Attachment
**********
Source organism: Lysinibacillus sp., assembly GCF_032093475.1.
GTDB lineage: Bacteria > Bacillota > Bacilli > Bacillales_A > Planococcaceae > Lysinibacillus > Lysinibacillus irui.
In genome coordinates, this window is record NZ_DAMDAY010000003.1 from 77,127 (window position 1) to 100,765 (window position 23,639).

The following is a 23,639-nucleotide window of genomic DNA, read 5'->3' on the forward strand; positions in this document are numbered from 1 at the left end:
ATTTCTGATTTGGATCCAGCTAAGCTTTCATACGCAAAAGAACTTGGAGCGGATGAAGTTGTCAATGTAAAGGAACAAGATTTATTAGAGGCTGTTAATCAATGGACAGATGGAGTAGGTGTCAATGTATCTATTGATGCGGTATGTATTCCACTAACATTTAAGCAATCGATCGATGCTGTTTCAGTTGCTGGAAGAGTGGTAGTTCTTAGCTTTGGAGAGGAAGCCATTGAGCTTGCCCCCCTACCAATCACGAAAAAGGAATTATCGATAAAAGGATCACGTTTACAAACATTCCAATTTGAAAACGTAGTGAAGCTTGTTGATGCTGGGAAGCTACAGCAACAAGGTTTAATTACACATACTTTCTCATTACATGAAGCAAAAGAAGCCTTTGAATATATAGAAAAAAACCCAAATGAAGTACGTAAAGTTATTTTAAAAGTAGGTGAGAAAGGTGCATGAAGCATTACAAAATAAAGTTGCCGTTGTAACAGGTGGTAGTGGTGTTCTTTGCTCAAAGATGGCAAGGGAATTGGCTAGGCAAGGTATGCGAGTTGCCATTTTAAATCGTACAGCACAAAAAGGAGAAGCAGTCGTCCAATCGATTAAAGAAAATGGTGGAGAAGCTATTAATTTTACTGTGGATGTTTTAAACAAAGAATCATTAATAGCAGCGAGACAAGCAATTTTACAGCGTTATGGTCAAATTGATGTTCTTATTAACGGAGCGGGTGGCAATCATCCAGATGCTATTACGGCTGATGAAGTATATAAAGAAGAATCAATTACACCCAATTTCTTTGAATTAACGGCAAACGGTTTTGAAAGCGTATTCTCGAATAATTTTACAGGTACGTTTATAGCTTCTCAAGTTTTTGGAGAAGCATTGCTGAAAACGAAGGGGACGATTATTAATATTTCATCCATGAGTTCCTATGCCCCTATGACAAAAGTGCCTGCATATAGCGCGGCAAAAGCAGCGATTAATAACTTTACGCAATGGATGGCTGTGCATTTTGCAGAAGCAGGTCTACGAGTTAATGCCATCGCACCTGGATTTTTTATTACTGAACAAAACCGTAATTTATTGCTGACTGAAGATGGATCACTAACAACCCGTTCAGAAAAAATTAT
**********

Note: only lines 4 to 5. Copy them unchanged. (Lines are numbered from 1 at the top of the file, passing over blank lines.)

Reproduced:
The following is a 23,639-nucleotide window of genomic DNA, read 5'->3' on the forward strand; positions in this document are numbered from 1 at the left end:
ATTTCTGATTTGGATCCAGCTAAGCTTTCATACGCAAAAGAACTTGGAGCGGATGAAGTTGTCAATGTAAAGGAACAAGATTTATTAGAGGCTGTTAATCAATGGACAGATGGAGTAGGTGTCAATGTATCTATTGATGCGGTATGTATTCCACTAACATTTAAGCAATCGATCGATGCTGTTTCAGTTGCTGGAAGAGTGGTAGTTCTTAGCTTTGGAGAGGAAGCCATTGAGCTTGCCCCCCTACCAATCACGAAAAAGGAATTATCGATAAAAGGATCACGTTTACAAACATTCCAATTTGAAAACGTAGTGAAGCTTGTTGATGCTGGGAAGCTACAGCAACAAGGTTTAATTACACATACTTTCTCATTACATGAAGCAAAAGAAGCCTTTGAATATATAGAAAAAAACCCAAATGAAGTACGTAAAGTTATTTTAAAAGTAGGTGAGAAAGGTGCATGAAGCATTACAAAATAAAGTTGCCGTTGTAACAGGTGGTAGTGGTGTTCTTTGCTCAAAGATGGCAAGGGAATTGGCTAGGCAAGGTATGCGAGTTGCCATTTTAAATCGTACAGCACAAAAAGGAGAAGCAGTCGTCCAATCGATTAAAGAAAATGGTGGAGAAGCTATTAATTTTACTGTGGATGTTTTAAACAAAGAATCATTAATAGCAGCGAGACAAGCAATTTTACAGCGTTATGGTCAAATTGATGTTCTTATTAACGGAGCGGGTGGCAATCATCCAGATGCTATTACGGCTGATGAAGTATATAAAGAAGAATCAATTACACCCAATTTCTTTGAATTAACGGCAAACGGTTTTGAAAGCGTATTCTCGAATAATTTTACAGGTACGTTTATAGCTTCTCAAGTTTTTGGAGAAGCATTGCTGAAAACGAAGGGGACGATTATTAATATTTCATCCATGAGTTCCTATGCCCCTATGACAAAAGTGCCTGCATATAGCGCGGCAAAAGCAGCGATTAATAACTTTACGCAATGGATGGCTGTGCATTTTGCAGAAGCAGGTCTACGAGTTAATGCCATCGCACCTGGATTTTTTATTACTGAACAAAACCGTAATTTATTGCTGACTGAAGATGGATCACTAACAACCCGTTCAGAAAAAATTAT